Just don’t add chorizo! A history of Valencia’s iconic paella dish and how to cook it

Tara Stevens - 16/05/2023


As the city and region of Valencia prepares to host The World’s 50 Best Restaurants 2023, sponsored by S.Pellegrino & Acqua Panna, its most famous (and frequently bastardised) dish comes under the microscope. Let our insider’s take on paella – ingredients to include, how not to cook it, where to find the best versions – guide you to socarrat success

If Valencia is one of Spain’s great under-sung cities then paella, long established as Spain’s national dish, must surely be its most misunderstood. As Josep Pla, the great Catalan gastronome and journalist, described it: “One of the most perverted, humiliated dishes of the national cuisine.”

From the lurid yellow versions served fresh from the microwave to tourists all over Spain, to the chorizo and pea studded version which famously provoked the phrase: ‘Eso no es paella, eso es arroz con cosas,’ meaning ‘this is not paella, it’s rice with things,’ – few dishes are more maligned. And yet, should you choose to spend a day strolling Valencia’s sun-splashed boulevards, sipping chilled horchata (tiger nut milk) in the shade of an orange tree, nibbling tapas and gazing upon the dazzlingly beautiful Mercado Central before heading off for convivially long, wine-fuelled lunch of Paella Valenciana cooked over wood – specifically orange wood if you want to get serious about it – you’d be convinced of its rightful place as one of the greatest dishes of all time. This is a dish as unique, and as richly nuanced, as Spain itself.
Valencia is Spain's third largest city (photo courtesy of Visit Valencia)

Valencia is paella’s spiritual home: a region where eating it is a national sport and one that is deeply wrapped up in an identity around hospitality, community and culinary tradition that dates back centuries. In the spring of 2021, Valencia’s authorities, backed by chefs like Quique Dacosta and Ricard Camarena, called for it to be given Intangible Cultural Heritage status by the UNESCO World Heritage Committee. The application remains in process, but it’s still not uncommon to come across folks arguing ferociously about whether you should add water before rice, or rice after water; a sprig of rosemary to the pan as it cooks, or simply throw it onto the fire to enhance the flavour delivered by the wood smoke.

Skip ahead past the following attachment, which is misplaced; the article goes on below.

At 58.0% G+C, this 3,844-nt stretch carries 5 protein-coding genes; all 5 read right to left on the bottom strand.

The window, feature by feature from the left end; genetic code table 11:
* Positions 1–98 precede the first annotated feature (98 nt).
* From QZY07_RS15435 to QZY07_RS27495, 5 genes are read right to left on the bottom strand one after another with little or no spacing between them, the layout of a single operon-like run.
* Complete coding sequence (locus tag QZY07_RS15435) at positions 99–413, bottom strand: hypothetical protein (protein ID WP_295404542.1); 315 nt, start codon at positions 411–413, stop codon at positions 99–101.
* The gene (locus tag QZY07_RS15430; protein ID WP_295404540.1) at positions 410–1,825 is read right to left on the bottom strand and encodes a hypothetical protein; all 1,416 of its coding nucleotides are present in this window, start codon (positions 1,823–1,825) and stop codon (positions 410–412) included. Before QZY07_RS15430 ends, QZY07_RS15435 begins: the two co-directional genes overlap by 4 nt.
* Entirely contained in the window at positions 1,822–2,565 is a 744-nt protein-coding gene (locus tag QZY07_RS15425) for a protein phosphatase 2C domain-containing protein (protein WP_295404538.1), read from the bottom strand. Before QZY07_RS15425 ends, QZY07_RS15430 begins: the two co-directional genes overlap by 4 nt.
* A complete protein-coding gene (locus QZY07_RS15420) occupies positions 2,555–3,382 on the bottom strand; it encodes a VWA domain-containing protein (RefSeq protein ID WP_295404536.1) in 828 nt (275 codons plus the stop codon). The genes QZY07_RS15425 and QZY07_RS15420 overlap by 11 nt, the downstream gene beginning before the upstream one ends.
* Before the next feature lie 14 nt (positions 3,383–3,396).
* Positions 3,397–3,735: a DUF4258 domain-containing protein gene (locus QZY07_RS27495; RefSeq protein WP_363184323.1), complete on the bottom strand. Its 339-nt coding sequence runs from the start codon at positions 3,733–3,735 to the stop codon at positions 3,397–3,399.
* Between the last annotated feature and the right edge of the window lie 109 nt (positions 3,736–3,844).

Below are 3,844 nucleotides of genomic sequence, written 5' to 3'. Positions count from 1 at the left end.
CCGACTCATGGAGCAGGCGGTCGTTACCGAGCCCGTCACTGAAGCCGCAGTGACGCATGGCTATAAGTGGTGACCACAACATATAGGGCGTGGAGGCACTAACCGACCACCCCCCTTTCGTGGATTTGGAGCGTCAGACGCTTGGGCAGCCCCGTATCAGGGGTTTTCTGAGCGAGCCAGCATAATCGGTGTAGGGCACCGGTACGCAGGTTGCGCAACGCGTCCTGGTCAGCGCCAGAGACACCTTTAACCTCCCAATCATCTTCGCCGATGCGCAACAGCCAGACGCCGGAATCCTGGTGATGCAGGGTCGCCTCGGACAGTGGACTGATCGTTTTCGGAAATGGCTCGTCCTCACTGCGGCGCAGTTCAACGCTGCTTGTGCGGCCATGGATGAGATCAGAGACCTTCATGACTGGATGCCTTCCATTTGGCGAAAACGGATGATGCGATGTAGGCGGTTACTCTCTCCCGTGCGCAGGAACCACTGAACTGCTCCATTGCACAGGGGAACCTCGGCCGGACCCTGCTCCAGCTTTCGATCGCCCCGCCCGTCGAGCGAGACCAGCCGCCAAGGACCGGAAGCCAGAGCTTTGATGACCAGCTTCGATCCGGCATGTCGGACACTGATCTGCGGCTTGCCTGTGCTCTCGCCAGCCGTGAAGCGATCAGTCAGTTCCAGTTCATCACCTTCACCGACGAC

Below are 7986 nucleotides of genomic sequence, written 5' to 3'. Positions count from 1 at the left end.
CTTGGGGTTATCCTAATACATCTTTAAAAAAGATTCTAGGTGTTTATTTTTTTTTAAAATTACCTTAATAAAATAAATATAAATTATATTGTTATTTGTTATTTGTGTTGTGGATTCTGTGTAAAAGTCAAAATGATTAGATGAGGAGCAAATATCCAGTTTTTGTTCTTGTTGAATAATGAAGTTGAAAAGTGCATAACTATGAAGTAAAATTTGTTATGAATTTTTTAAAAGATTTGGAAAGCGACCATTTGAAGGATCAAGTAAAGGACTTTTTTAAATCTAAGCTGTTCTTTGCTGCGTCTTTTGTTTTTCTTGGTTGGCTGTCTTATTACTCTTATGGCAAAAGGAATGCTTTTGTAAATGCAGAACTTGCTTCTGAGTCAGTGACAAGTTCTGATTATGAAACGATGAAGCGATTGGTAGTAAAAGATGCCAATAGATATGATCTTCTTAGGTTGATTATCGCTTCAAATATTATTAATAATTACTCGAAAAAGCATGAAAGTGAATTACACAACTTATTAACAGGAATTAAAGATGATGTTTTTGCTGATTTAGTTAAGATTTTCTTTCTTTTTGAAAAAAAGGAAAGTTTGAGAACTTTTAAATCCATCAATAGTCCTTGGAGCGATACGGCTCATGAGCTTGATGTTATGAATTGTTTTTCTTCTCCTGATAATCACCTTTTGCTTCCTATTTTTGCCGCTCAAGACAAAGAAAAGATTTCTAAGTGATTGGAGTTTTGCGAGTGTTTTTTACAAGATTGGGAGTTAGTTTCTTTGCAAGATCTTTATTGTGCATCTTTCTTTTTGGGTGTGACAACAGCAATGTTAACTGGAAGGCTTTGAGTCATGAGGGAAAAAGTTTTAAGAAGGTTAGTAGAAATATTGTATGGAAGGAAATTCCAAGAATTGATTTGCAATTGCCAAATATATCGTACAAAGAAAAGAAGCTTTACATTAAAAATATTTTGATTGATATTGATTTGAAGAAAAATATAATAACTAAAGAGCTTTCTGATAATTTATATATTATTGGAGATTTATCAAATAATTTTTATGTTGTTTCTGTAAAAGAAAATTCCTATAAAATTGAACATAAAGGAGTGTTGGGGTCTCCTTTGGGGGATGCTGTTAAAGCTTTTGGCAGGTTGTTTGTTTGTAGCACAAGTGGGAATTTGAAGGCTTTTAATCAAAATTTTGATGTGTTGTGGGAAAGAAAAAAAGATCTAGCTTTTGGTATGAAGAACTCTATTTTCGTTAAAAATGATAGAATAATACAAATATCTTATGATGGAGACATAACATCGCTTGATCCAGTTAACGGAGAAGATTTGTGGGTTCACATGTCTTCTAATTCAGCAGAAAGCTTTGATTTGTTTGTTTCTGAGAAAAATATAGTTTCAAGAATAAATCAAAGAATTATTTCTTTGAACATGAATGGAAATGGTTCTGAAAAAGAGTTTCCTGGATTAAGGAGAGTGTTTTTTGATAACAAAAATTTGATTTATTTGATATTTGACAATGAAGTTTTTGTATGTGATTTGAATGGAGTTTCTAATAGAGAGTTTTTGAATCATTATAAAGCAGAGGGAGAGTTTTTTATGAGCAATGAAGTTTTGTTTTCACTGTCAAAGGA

Suffice to say, in Valencia, rice is taken very seriously indeed. On 20th September every year, World Paella Day is celebrated, incorporating the World Paella Day Cup, no less (the current edition is open for entries from chefs).

Rice of life

The grain was introduced to the region during the Arabic occupation around the eighth century, when paddies were planted in the Albufera lagoon just south of the city. It’s been known as Spain’s rice capital ever since and by the early 18th century the first records of a dish named paella emerged.

Traditionally prepared by farm workers over open fires, it’s a combination of round-grain rice – Bomba, Senia or Albufera varieties – and local vegetables like ferraura (wide, flat green beans), artichokes, garrofó (creamy butter beans) and tavella (small white beans), as well as rabbit, chicken and duck. These ingredients were browned in a paella (a wide, flat, shallow pan ideally made of carbon steel), then stirred into a base of well-made sofregit (tomatoes fried in oil) and barely covered in saffron-flavoured water. It’s even been suggested in some circles that you can only truly achieve the proper taste by using water from Valencia.
Paella was traditionally prepared for farm workers over open fires  (photo courtesy of Visit Valencia)

Then comes the key part: leave it well alone to cook. Stirring is an absolute no-no in order to form the highly prized socarrat – a caramelised layer of crunchy rice at the bottom – of a true Paella Valenciana. And according to lore, and the most strident of aficionados, it is best enjoyed eaten with an olive-wood spoon in the shade of a fig tree or a vine.

Inevitably, as Valencia prospered to become Spain’s third city, and the Costa Azahar (orange blossom coast) opened up to tourists, so traditional dishes from the countryside began to migrate to the cities and the shore and evolved to include ingredients typical to those areas: most notably in the form of seafood – paella de marisco – prepared with cuttlefish and prawns, mussels and clams. What it never included until it spread beyond Spanish borders were the chorizo and peppers, peas and – most outrageous of all – basmati rice, that crops up in myriad interpretations of the dish the world over.